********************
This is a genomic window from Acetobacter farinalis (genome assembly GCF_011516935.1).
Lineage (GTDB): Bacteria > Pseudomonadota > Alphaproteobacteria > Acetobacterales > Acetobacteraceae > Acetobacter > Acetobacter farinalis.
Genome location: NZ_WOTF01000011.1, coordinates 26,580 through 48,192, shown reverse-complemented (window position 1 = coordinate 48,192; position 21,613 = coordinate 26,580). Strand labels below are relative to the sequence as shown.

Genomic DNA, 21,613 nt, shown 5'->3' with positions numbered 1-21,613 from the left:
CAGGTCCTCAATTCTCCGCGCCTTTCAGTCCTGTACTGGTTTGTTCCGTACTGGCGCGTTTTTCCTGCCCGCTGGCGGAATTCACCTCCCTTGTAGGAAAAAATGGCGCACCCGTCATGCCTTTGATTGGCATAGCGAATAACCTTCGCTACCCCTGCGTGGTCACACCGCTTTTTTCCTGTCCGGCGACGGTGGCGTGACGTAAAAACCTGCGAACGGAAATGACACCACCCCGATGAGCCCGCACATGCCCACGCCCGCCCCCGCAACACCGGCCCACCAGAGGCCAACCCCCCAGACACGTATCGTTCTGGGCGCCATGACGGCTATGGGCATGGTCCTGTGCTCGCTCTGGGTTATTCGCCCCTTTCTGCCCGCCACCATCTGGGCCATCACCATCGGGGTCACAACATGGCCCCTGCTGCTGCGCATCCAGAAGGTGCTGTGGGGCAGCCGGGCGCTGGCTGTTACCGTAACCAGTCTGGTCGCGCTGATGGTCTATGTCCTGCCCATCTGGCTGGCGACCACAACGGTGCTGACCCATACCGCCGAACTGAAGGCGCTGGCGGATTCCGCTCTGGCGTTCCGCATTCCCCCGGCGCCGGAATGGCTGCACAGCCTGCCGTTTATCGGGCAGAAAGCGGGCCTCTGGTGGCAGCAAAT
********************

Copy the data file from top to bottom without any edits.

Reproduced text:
This is a genomic window from Acetobacter farinalis (genome assembly GCF_011516935.1).
Lineage (GTDB): Bacteria > Pseudomonadota > Alphaproteobacteria > Acetobacterales > Acetobacteraceae > Acetobacter > Acetobacter farinalis.
Genome location: NZ_WOTF01000011.1, coordinates 26,580 through 48,192, shown reverse-complemented (window position 1 = coordinate 48,192; position 21,613 = coordinate 26,580). Strand labels below are relative to the sequence as shown.

Genomic DNA, 21,613 nt, shown 5'->3' with positions numbered 1-21,613 from the left:
CAGGTCCTCAATTCTCCGCGCCTTTCAGTCCTGTACTGGTTTGTTCCGTACTGGCGCGTTTTTCCTGCCCGCTGGCGGAATTCACCTCCCTTGTAGGAAAAAATGGCGCACCCGTCATGCCTTTGATTGGCATAGCGAATAACCTTCGCTACCCCTGCGTGGTCACACCGCTTTTTTCCTGTCCGGCGACGGTGGCGTGACGTAAAAACCTGCGAACGGAAATGACACCACCCCGATGAGCCCGCACATGCCCACGCCCGCCCCCGCAACACCGGCCCACCAGAGGCCAACCCCCCAGACACGTATCGTTCTGGGCGCCATGACGGCTATGGGCATGGTCCTGTGCTCGCTCTGGGTTATTCGCCCCTTTCTGCCCGCCACCATCTGGGCCATCACCATCGGGGTCACAACATGGCCCCTGCTGCTGCGCATCCAGAAGGTGCTGTGGGGCAGCCGGGCGCTGGCTGTTACCGTAACCAGTCTGGTCGCGCTGATGGTCTATGTCCTGCCCATCTGGCTGGCGACCACAACGGTGCTGACCCATACCGCCGAACTGAAGGCGCTGGCGGATTCCGCTCTGGCGTTCCGCATTCCCCCGGCGCCGGAATGGCTGCACAGCCTGCCGTTTATCGGGCAGAAAGCGGGCCTCTGGTGGCAGCAAAT